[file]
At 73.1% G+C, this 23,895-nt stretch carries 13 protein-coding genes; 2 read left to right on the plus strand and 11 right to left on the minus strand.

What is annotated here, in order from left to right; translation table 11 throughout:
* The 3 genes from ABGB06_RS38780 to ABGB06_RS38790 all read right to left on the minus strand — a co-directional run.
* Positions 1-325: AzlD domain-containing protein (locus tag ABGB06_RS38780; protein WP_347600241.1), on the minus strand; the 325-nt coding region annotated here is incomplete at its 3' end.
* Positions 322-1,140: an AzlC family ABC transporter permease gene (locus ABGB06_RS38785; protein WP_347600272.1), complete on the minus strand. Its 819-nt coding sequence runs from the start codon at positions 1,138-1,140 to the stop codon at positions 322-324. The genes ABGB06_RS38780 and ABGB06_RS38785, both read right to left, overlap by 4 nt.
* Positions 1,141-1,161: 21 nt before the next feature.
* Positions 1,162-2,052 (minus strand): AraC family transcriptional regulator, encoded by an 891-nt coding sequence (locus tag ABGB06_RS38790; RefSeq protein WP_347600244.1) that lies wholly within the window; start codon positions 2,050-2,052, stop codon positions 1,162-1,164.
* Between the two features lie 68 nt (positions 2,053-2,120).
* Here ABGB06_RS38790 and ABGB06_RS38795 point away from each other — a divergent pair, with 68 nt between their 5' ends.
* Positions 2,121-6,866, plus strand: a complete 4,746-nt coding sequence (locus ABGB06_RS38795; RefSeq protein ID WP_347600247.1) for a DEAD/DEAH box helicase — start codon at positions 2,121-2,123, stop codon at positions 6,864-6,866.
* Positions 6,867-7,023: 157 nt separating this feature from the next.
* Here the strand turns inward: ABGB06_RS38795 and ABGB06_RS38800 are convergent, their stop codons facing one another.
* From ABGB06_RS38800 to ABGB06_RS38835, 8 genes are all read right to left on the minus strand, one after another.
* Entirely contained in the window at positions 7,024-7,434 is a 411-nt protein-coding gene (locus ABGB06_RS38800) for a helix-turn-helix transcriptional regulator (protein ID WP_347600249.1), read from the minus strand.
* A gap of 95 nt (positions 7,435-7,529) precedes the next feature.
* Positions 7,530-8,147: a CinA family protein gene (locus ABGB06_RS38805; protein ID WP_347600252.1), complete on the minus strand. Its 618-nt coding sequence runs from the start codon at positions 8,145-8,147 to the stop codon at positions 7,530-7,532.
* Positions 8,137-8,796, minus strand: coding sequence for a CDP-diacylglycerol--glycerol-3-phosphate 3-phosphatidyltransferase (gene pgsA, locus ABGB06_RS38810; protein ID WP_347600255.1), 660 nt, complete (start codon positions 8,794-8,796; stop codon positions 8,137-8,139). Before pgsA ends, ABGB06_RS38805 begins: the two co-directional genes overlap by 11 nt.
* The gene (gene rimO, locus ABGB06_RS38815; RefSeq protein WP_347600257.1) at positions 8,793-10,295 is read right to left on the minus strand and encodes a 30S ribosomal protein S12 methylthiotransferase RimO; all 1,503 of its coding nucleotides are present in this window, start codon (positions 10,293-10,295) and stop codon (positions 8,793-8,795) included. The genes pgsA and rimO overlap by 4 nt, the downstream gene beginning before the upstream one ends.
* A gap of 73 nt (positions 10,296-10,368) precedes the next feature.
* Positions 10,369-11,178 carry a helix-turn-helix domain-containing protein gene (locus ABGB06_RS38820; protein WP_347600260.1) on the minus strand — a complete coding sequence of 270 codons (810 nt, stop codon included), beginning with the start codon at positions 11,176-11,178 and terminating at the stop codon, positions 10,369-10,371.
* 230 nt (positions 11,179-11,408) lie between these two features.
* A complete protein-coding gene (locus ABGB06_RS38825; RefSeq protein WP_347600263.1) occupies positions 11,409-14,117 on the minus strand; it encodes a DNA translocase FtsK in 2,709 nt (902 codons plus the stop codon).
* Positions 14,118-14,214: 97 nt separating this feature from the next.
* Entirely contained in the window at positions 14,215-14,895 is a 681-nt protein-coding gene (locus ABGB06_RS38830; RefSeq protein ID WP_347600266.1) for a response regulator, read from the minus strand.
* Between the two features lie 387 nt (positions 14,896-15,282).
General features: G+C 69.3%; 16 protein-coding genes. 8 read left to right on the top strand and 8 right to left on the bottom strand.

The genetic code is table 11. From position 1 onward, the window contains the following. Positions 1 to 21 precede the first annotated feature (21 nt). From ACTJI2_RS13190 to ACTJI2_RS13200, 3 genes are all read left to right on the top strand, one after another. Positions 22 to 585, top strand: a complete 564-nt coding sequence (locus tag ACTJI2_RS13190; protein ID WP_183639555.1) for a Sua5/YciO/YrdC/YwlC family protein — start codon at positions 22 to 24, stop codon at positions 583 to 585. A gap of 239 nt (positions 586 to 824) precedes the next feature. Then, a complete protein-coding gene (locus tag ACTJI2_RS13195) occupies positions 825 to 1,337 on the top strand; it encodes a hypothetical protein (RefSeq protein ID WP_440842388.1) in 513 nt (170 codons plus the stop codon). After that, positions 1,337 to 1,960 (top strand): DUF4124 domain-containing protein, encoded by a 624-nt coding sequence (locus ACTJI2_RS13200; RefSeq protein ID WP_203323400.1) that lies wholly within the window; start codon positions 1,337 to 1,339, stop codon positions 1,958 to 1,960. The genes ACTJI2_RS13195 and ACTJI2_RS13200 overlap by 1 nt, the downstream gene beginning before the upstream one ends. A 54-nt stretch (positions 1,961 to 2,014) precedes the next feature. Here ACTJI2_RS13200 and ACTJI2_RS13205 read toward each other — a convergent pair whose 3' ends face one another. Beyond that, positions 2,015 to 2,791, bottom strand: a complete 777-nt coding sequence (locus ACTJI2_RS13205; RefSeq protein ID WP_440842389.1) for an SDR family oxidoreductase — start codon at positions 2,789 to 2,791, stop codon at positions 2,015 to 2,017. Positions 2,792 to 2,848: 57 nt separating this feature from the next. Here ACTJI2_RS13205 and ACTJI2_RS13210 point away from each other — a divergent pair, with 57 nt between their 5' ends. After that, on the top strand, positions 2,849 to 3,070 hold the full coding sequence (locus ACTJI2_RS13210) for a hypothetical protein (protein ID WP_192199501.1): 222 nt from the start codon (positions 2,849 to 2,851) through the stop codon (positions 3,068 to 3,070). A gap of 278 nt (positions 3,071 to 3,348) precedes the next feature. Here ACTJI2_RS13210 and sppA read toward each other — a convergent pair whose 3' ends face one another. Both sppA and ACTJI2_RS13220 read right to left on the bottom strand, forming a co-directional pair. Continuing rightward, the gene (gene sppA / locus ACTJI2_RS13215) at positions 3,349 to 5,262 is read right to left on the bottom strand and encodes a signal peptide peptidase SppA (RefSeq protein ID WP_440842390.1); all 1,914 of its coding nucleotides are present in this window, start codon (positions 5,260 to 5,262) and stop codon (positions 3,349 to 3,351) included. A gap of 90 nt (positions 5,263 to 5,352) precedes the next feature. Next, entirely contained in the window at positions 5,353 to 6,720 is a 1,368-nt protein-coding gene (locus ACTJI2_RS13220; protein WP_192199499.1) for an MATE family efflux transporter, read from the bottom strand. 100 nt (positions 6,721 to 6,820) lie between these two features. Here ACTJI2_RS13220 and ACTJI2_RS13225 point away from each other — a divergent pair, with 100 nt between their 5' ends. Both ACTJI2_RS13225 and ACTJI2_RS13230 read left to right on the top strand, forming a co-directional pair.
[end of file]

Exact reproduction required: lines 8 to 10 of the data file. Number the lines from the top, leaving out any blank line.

* Between the two features lie 68 nt (positions 2,053-2,120).
* Here ABGB06_RS38790 and ABGB06_RS38795 point away from each other — a divergent pair, with 68 nt between their 5' ends.
* Positions 2,121-6,866, plus strand: a complete 4,746-nt coding sequence (locus ABGB06_RS38795; RefSeq protein ID WP_347600247.1) for a DEAD/DEAH box helicase — start codon at positions 2,121-2,123, stop codon at positions 6,864-6,866.